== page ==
“Staggering”: 25,000 barrels found at toxic dump site in Pacific Ocean off Los Angeles coast

Marine scientists say they have found what they believe to be as many as 25,000 barrels that possibly contain DDT dumped off the Southern California coast near Catalina Island, where a massive underwater toxic waste site dating back to World War II has long been suspected.

The 27,345 “barrel-like” images were captured by researchers at the University of California San Diego’s Scripps Institution of Oceanography. They mapped more than 36,000 acres of seafloor between Santa Catalina Island and the Los Angeles coast in a region previously found to contain high levels of the toxic chemical in sediments and in the ecosystem.

Historical shipping logs show that industrial companies in Southern California used the basin as a dumping ground until 1972, when the Marine Protection, Research and Sanctuaries Act, also known as the Ocean Dumping Act, was enacted.

Resting deep in the ocean, the exact location and extent of the dumping was not known until now.

The territory covered was “staggering,” said Eric Terrill, chief scientist of the expedition and director of the Marine Physical Laboratory at Scripps Institution of Oceanography.

After surveying 36,000 acres of seafloor off the coast of Los Angeles in an area reported to have been a chemical dumping ground, Scripps researchers have identified over 27,000 possible barrels, and 100,000 total debris objects on the seafloor. Read more: https://t.co/wsarZnW01H pic.twitter.com/4d8nMHCZG8

Underwater drones using sonar technology captured high-resolution images of barrels resting 3,000 feet below the surface all along the steep seafloor that was surveyed. They also were seen beyond the dumpsite limits.

“It really was a surprise to everybody who’s worked with the data and who sailed at sea,” he told reporters Monday.

The survey provides “a wide-area map” of the barrels, though it will be up to others to confirm through sediment sampling that the containers hold DDT, Terrill said. It’s estimated between 350 and 700 tons of DDT were dumped in the area, 12 miles from Los Angeles, and 8 miles from Catalina Island.

The long-term impact on marine life and humans is still unknown, said Scripps chemical oceanographer and professor of geosciences Lihini Aluwihare, who in 2015 co-authored a study that found high amounts of DDT and other man-made chemicals in the blubber of bottlenose dolphins that died of natural causes.

“These results also raise questions about the continued exposure and potential impacts on marine mammal health, especially in light of how DDT has been shown to have multi-generational impacts in humans,” said Aluwhihare, who was not part of the survey expedition.

Diana Aga, a chemistry professor at University at Buffalo who is not affiliated with the study, said the findings were shocking if the barrels are proven to contain the toxic chemical. “That’s a lot of DDT at the bottom of the ocean,” she said.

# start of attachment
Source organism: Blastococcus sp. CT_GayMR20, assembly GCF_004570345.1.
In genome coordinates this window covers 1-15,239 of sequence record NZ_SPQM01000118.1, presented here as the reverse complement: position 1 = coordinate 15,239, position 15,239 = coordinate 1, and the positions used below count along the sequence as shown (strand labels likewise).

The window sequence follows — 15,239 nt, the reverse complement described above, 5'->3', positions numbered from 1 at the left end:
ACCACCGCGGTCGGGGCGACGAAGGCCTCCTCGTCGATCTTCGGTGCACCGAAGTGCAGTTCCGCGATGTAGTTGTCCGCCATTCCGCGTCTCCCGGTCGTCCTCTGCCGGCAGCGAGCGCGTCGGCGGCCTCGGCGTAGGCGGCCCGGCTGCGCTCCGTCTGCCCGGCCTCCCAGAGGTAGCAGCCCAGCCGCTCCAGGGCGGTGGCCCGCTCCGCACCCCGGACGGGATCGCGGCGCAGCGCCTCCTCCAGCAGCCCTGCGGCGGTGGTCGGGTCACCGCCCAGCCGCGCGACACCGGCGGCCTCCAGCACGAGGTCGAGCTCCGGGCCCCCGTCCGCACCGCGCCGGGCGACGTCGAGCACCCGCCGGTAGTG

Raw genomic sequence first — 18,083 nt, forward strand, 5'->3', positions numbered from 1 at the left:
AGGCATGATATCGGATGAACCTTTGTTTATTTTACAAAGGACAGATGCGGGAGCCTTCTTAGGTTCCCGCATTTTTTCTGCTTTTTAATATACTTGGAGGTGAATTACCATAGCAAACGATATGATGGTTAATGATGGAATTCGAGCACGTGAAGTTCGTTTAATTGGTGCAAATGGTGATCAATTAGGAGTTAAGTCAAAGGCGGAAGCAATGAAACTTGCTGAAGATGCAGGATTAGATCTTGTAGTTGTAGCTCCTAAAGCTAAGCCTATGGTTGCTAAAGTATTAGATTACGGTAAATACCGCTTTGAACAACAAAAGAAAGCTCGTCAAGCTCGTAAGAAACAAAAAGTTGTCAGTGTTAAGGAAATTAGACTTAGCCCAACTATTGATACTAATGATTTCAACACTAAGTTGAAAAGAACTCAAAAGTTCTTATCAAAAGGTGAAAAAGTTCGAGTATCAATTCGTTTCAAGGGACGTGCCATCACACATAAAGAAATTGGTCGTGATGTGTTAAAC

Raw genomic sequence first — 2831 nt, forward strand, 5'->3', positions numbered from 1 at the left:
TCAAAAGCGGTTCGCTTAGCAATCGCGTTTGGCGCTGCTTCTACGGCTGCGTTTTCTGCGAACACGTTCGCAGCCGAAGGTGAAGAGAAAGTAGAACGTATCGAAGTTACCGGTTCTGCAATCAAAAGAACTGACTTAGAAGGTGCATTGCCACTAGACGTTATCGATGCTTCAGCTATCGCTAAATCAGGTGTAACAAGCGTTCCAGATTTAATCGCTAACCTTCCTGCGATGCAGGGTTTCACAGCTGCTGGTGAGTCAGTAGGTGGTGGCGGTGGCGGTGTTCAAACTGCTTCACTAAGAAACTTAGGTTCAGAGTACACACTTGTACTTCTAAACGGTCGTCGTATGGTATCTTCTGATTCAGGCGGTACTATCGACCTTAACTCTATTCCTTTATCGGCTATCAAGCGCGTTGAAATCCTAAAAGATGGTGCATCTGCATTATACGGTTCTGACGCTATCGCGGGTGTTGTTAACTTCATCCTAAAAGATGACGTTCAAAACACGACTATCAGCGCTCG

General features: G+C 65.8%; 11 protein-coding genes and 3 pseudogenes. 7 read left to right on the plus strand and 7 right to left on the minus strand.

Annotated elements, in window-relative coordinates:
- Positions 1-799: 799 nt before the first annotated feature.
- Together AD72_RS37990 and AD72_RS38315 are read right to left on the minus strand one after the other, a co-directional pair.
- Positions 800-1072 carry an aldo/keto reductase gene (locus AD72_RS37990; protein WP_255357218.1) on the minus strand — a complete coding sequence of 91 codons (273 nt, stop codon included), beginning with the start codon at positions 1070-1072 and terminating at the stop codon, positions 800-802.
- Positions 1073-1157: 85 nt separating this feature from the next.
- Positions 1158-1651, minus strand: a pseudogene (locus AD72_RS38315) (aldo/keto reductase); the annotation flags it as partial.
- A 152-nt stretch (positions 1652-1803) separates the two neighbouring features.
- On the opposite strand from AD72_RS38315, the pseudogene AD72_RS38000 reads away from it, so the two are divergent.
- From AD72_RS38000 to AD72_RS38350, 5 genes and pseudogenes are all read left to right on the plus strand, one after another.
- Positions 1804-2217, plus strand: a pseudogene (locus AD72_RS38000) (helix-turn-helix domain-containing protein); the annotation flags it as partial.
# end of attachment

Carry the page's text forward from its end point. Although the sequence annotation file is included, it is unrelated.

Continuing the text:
If the barrels haven’t leaked, they could be moved to a place where disposal is safer, Aga said. If they leaked, scientists could take samples from the water, sediment and other marine life to gauge the damage.

Scientists conducted the survey from March 10-24 following a Los Angeles Times report last year about evidence that DDT was dumped into the ocean.

“Unfortunately, the basin offshore Los Angeles had been a dumping ground for industrial waste for several decades, beginning in the 1930s. We found an extensive debris field in the wide area survey,” Terrill said.

Scientists started the search where University of California Santa Barbara professor David Valentine had discovered concentrated accumulations of DDT in the sediments and spotted 60 barrels about a decade ago.

“It’s a feeling of — how does nobody know about this? How is it that we are the first people to ever see this with our eyes?” Valentine told CBS Los Angeles earlier this month.

Valentine had published his new findings last year, stunning residents and state leaders. But the news may help biologists understand the high levels of DDT in California’s sea lions and their startling rate of cancer, which they say is rare in wild animals.

“About 25% of adults, subadults, have cancer and that is an extremely alarming number,” Marine Mammal Center veterinarian Dr. Cara Field said. “Given the very severely high rate and how abnormal it is, it is really important that we understand what is driving this disease in these animals.” 

The Los Angeles Times reviewed shipping logs from a disposal company supporting Montrose Chemical Corp. of California, a DDT-producing company. The logs showed 2,000 barrels of DDT-laced sludge were dumped in the deep ocean each month from 1947 to 1961 off Catalina, and other companies also dumped there until 1972.

Scripps researchers say they hope their survey will support clean-up efforts.

The expedition on the Sally Ride research vessel included a team of 31 scientists, engineers, and crew conducting 24-hour operations and two autonomous underwater vehicles.

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